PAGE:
When most people think of SAP HANA, they think “extreme speed”. And they should, given that the in-memory capabilities of HANA enable it to process and analyze large volumes of data in real-time. But when combined with design thinking, SAP HANA delivers much more than speed – it delivers innovation.
Nowhere is this more true – and more impactful on people’s lives – than the National Center for Tumor Diseases in Heidelberg, Germany. One of the problem statements the NCT originally approached us for was following: It was far too difficult for the staff to determine which patients would be the best candidates to test new drug treatments in clinical trials. The usual approach is to base it on their symptoms. Accessing and analyzing data for the center’s thousands of patients was a complex and time-consuming process, as it involved searching multiple databases, compiling patient lists, and manually checking whether patients matched criteria for clinical trials by reviewing each file individually. The NCT believed that HANA would provide the speed it was looking for to do the job much more quickly.
We could have just put millions of data points into SAP HANA and solved their problem in real-time. But we added one important element: DESIGN. We went on-site, and observed how doctors, researchers, nurses and other medical staff work. We realized that we not only could help them solve this problem, but we could also resolve other problems that they didn’t even realize they could solve. We could enable them to work in ways they had never thought of before.
What NCT did not anticipate was that the new system would enable doctors to potentially save lives. Now, when a new patient is enrolled at the center with certain symptoms, doctors can easily search in real-time for other patients with similar symptoms. They can see what treatments were administered, as well as the outcome. Because of the speed, thanks to SAP HANA, and the simple user experience, thanks to design thinking, doctors can now potentially make timely life-saving decisions for patients that they could not have done before.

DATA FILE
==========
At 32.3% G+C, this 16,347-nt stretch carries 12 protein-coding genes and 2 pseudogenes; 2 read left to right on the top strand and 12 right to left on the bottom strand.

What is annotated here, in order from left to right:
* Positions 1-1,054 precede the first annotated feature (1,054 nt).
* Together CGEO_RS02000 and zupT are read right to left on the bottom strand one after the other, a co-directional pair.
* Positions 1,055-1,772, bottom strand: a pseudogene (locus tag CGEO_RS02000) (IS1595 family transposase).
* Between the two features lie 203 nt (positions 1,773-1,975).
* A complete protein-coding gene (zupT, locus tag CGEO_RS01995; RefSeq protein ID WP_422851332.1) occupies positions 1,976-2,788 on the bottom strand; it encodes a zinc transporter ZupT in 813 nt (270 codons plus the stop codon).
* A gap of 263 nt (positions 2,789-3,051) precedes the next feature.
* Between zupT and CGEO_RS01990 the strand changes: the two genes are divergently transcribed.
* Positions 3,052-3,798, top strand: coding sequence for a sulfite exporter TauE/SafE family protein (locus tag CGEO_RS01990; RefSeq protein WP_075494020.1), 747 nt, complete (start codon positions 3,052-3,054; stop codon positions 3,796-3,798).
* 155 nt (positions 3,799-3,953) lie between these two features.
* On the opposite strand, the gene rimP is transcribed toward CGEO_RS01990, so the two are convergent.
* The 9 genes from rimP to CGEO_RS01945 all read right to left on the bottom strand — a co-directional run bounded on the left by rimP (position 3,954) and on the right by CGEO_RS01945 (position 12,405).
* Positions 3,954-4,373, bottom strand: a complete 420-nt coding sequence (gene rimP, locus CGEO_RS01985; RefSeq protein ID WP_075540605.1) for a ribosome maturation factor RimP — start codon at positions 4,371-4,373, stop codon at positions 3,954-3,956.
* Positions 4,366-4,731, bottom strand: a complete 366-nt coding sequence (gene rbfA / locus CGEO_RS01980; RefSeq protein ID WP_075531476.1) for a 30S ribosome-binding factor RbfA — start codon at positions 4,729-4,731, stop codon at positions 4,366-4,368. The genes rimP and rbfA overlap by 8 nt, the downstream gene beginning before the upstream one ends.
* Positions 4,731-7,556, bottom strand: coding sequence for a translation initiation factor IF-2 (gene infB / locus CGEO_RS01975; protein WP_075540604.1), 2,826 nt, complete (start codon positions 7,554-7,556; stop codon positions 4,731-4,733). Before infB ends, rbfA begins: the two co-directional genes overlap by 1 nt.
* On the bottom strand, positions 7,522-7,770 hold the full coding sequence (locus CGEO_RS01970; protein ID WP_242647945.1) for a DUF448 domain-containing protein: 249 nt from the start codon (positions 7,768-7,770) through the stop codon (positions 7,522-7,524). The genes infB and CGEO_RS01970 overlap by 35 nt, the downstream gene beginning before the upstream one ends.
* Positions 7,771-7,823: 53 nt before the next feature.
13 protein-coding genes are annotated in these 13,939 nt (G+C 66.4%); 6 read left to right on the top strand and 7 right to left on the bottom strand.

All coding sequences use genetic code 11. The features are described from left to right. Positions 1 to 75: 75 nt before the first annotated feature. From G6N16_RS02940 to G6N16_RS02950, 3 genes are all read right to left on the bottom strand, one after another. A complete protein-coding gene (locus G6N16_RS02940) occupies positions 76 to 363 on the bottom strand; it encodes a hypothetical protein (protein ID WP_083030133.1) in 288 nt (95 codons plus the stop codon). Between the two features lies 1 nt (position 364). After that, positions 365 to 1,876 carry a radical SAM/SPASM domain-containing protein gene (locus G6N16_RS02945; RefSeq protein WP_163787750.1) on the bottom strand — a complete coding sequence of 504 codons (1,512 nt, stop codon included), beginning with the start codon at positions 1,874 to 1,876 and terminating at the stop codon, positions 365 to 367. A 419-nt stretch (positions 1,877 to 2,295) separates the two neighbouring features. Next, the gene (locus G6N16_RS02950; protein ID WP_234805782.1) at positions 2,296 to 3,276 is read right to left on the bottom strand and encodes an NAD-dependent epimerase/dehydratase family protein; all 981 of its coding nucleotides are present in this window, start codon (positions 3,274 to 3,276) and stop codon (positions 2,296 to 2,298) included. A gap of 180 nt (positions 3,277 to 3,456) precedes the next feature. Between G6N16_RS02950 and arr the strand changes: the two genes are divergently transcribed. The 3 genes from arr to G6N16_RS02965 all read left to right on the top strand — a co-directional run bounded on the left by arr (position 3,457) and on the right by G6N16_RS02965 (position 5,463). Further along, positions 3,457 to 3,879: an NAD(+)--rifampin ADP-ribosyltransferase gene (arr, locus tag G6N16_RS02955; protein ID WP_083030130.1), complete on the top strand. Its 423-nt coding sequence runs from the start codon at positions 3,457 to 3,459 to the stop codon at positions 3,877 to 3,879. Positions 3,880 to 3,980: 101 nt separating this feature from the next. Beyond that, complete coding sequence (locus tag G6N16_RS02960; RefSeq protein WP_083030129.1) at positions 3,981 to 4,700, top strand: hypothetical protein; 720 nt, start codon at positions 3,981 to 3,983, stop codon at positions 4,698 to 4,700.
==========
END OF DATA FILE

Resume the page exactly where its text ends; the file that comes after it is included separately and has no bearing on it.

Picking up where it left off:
In observing the NCT staff, our team drew distinctions about the needs of different roles: for instance, doctors needed to search patient data as part of their daily work, while the research staff was focused on patient statistics. For any role, however, the goal was to easily guide the user to the most critical information and eliminate manual processes.
Using the design thinking methodology – that is, conducting user observations, creating UI mock-ups, incorporating feedback, and iterating in short cycles – a multidisciplinary team designed and developed a Web application, based on SAP HANA, which allows medical staff to visualize and analyze patient data in real time. NCT staff can view patients’ medical histories through a graphical timeline, and they can use customizable lists of patients to identify clinical study participants. Data from multiple sources can quickly be searched and filtered in a variety of ways, whether context-based intelligent search or menu-based access.
Innovation often occurs when ideas intersect from different areas of experience. For NCT – and many other organizations – I’m confident that if you combine the power of HANA with the power of DESIGN you will achieve meaningful innovation.
Read a series of blogs about People + Process + Space = Innovation Culture. And learn more about how UX Design Services can help your organization be innovative.